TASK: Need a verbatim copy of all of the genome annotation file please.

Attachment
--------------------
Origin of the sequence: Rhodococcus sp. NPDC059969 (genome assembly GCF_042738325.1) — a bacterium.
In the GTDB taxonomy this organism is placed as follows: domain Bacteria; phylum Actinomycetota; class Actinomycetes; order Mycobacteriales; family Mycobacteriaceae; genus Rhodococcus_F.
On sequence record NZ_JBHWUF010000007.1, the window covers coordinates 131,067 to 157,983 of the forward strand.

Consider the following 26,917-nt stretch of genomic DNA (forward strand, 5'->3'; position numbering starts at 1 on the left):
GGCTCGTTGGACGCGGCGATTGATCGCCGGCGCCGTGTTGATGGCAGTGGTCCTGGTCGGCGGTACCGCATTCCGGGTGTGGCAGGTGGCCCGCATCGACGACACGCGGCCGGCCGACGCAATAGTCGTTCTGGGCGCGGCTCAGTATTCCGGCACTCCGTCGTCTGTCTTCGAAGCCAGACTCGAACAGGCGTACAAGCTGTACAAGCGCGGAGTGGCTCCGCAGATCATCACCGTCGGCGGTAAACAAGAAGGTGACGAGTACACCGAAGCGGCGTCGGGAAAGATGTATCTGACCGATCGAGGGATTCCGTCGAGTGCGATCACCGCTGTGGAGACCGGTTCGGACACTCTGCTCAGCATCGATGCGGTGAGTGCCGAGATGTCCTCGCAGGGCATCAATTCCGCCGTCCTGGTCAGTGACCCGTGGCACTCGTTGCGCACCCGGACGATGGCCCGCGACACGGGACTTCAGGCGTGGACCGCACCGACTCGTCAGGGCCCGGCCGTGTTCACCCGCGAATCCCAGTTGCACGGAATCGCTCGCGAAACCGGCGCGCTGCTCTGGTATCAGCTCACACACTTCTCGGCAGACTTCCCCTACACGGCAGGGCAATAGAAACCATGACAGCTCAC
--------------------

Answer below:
Origin of the sequence: Rhodococcus sp. NPDC059969 (genome assembly GCF_042738325.1) — a bacterium.
In the GTDB taxonomy this organism is placed as follows: domain Bacteria; phylum Actinomycetota; class Actinomycetes; order Mycobacteriales; family Mycobacteriaceae; genus Rhodococcus_F.
On sequence record NZ_JBHWUF010000007.1, the window covers coordinates 131,067 to 157,983 of the forward strand.

Consider the following 26,917-nt stretch of genomic DNA (forward strand, 5'->3'; position numbering starts at 1 on the left):
GGCTCGTTGGACGCGGCGATTGATCGCCGGCGCCGTGTTGATGGCAGTGGTCCTGGTCGGCGGTACCGCATTCCGGGTGTGGCAGGTGGCCCGCATCGACGACACGCGGCCGGCCGACGCAATAGTCGTTCTGGGCGCGGCTCAGTATTCCGGCACTCCGTCGTCTGTCTTCGAAGCCAGACTCGAACAGGCGTACAAGCTGTACAAGCGCGGAGTGGCTCCGCAGATCATCACCGTCGGCGGTAAACAAGAAGGTGACGAGTACACCGAAGCGGCGTCGGGAAAGATGTATCTGACCGATCGAGGGATTCCGTCGAGTGCGATCACCGCTGTGGAGACCGGTTCGGACACTCTGCTCAGCATCGATGCGGTGAGTGCCGAGATGTCCTCGCAGGGCATCAATTCCGCCGTCCTGGTCAGTGACCCGTGGCACTCGTTGCGCACCCGGACGATGGCCCGCGACACGGGACTTCAGGCGTGGACCGCACCGACTCGTCAGGGCCCGGCCGTGTTCACCCGCGAATCCCAGTTGCACGGAATCGCTCGCGAAACCGGCGCGCTGCTCTGGTATCAGCTCACACACTTCTCGGCAGACTTCCCCTACACGGCAGGGCAATAGAAACCATGACAGCTCAC